A disturbing aspect of Canada's opioid crisis is that more babies are being born to mothers who use fentanyl and other opioid drugs. The Canadian Institute for Health Information says more than 1,800 infants per year are born with symptoms of opioid withdrawal. A study presented Monday at the 105th Scientific Assembly and Annual Meeting of the Radiological Society of North America suggests that prenatal exposure to opioids may have a significant impact on the brain development of unborn children. A team of obstetricians, neonatologists, psychologists and radiologists led by Dr. Rupa Radhakrishnan, a radiologist at Indiana University School of Medicine, did functional MRI brain scans on 16 full-term infants. Eight of the infants had mothers who used opioids during pregnancy and eight had mothers who did not use opioids. The brain imaging technique used by the researchers is called resting state functional MRI (fMRI). The technique enabled researchers to measure brain activity by detecting changes in blood flow. The technique permits researchers to measure how well different regions of the brain talk to one another. The researchers found abnormal connections to and from a part of the brain called the amygdala. It's a region that is responsible for the perception and regulation of emotions such as anger, fear, sadness and aggression. This is one of the first studies to suggest that the brain function of infants may be affected by prenatal exposure to opioids. Abnormal function in the amygdala could make it difficult for children exposed to opioids to regulate their emotions. That could have serious implications on their social development and on their behaviour. The researchers say the study is small. They say they aren't certain as to the clinical implications of this study. A long-term outcome study is underway to understand better the functional brain changes caused by prenatal opioid exposure and their associated long-term developmental outcomes. How newborns face opioid withdrawal This research may become even more important should current trends continue, and we see an increase in the number of infants exposed to opioids prenatally. ©2019 CBC/Radio-Canada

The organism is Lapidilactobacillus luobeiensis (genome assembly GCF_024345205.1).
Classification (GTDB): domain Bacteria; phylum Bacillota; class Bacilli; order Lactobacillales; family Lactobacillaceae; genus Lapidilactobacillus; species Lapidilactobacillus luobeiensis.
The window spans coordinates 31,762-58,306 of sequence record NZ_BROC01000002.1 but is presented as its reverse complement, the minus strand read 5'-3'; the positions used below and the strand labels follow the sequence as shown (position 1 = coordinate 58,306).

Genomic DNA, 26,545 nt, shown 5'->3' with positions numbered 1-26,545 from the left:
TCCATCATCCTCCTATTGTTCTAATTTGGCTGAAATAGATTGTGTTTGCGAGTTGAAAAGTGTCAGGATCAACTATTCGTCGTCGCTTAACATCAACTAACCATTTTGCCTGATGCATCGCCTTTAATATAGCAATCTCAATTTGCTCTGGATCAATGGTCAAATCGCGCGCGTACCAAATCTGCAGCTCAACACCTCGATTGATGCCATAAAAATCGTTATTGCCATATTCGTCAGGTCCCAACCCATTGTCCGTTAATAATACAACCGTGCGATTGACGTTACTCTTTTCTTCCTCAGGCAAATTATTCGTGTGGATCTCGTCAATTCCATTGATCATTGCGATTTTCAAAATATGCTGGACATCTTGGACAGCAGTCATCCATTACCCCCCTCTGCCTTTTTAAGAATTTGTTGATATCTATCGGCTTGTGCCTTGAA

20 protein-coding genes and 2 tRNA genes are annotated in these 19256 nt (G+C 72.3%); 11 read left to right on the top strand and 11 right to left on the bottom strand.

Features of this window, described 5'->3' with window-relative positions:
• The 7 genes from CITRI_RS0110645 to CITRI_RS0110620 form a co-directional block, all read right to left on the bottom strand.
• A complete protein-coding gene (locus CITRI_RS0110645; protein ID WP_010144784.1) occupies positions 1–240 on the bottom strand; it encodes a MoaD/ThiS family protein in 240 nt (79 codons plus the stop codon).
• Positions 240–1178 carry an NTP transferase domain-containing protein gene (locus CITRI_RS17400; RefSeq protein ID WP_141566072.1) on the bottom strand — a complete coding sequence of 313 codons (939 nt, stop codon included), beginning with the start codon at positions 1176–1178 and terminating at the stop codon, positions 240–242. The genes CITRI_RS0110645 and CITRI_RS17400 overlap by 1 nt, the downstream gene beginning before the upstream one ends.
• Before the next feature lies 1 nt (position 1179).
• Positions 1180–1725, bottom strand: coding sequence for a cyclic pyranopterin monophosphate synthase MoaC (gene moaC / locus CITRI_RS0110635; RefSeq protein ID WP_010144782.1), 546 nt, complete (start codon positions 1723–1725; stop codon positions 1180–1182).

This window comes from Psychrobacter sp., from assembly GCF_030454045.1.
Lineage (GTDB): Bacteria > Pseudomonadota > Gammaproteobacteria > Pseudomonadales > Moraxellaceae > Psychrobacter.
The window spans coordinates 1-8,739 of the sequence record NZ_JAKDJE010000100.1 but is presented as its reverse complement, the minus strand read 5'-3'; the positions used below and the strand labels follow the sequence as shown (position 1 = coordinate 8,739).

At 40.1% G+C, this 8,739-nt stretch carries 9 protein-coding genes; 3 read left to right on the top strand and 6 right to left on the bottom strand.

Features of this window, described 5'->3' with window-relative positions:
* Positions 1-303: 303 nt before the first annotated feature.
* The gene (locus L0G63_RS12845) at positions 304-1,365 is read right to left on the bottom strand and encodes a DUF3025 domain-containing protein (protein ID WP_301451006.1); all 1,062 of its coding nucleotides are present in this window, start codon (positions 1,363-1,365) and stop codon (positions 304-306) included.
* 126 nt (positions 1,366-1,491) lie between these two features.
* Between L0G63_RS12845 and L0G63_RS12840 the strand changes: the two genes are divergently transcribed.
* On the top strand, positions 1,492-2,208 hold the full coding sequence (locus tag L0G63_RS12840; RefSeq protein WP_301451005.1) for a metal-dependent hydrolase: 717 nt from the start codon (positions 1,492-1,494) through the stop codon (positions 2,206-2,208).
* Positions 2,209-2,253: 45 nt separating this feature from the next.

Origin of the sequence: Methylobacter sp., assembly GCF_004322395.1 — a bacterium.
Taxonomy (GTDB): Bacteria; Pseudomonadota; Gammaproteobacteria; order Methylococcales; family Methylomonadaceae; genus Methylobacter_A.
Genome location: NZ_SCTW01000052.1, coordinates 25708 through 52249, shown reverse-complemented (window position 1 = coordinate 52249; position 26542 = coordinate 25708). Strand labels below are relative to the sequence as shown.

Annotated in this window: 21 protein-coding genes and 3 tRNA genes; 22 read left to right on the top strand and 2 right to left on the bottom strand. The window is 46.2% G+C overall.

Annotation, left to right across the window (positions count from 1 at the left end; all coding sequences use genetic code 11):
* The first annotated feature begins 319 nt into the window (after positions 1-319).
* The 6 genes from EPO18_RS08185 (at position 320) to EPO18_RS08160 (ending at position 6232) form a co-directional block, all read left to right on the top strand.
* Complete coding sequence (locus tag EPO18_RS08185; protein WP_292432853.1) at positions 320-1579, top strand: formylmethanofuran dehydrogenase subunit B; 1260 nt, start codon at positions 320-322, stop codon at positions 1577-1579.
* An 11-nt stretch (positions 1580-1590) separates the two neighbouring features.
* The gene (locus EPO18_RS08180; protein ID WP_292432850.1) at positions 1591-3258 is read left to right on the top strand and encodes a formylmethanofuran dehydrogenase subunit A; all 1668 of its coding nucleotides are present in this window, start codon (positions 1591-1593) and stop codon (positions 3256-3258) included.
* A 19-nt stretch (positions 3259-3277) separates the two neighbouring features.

Keyword: Development of the Brain; Drug Abuse
Link ID: 26850 - Posted: 11.26.2019

By Julie Creswell and Sheila Kaplan SAN FRANCISCO — In the face of mounting investigations, subpoenas and lawsuits, Juul Labs has insisted that it never marketed or knowingly sold its trendy e-cigarettes and flavored nicotine pods to teenagers. As youth vaping soared and “juuling” became a high school craze, the company’s top executives have stood firm in their assertion that Juul’s mission has always been to give adult smokers a safer alternative to cigarettes, which play a role in the deaths of 480,000 people in the United States each year. “We never wanted any non-nicotine user and certainly nobody underage to ever use Juul products,” James Monsees, a co-founder of the company, testified at a congressional hearing in July. But in reality, the company was never just about helping adult smokers, according to interviews with former executives, employees and investors, along with reviews of legal filings and social media archives. Juul’s remarkable rise to resurrect and dominate the e-cigarette business came after it began targeting consumers in their 20s and early 30s, a generation with historically low smoking rates, in a furious effort to reward investors and capture market share before the government tightened regulations on vaping. As recently as 2017, as evidence grew that high school students were flocking to its sleek devices and flavored nicotine pods, the company refused to sign a pledge not to market to teenagers as part of a lawsuit settlement. It wasn’t until the summer of 2018, when the Food and Drug Administration required it to do so, that the company put a nicotine warning label on its packaging. Though some former employees recalled Mr. Monsees wearing a T-shirt at the office that used an expletive to refer to Big Tobacco, the start-up’s early pitches to potential investors listed selling the business to a big tobacco company as one of the potential ways to cash out. © 2019 The New York Times Company

Keyword: Drug Abuse
Link ID: 26846 - Posted: 11.23.2019

Cody A. Siciliano Some individuals consume alcohol their entire adult life without developing an alcohol use disorder. Others, however, quickly transition to compulsive and problematic drinking. Can we determine what makes some people vulnerable to addiction? Alcohol drinking is the third leading cause of preventable death in the United States, and is responsible for millions of deaths per year worldwide. If the reasons why some people are susceptible to alcohol use disorder were known, it might be possible to more effectively treat this devastating disease, or even intervene before serious problems emerge. I have spent my career as a neuroscientist and pharmacologist trying to understand how drugs and alcohol act on the brain, and what makes a brain more or less susceptible to substance use disorders. My laboratory at the Vanderbilt Center for Addiction Research develops approaches for studying addictive behaviors in rats and mice. Using electrochemical and optical approaches to measure brain activity, our goal is to determine how patterns of activity in brain cells give rise to these behaviors – and how we may use this information to treat or prevent substance use disorders. In a report published in the Nov. 22 issue of the journal Science, Kay Tye of the Salk Institute and I set out to understand how binge drinking alters the brain and how this can lead to compulsive behaviors in some drinkers. To study this, we designed an experiment in which mice were scored for their propensity to drink alcohol. We measured compulsive drinking by determining how much they drank when we mixed the alcohol with a bitter tasting substance that mice normally avoid. © 2010–2019, The Conversation US, Inc.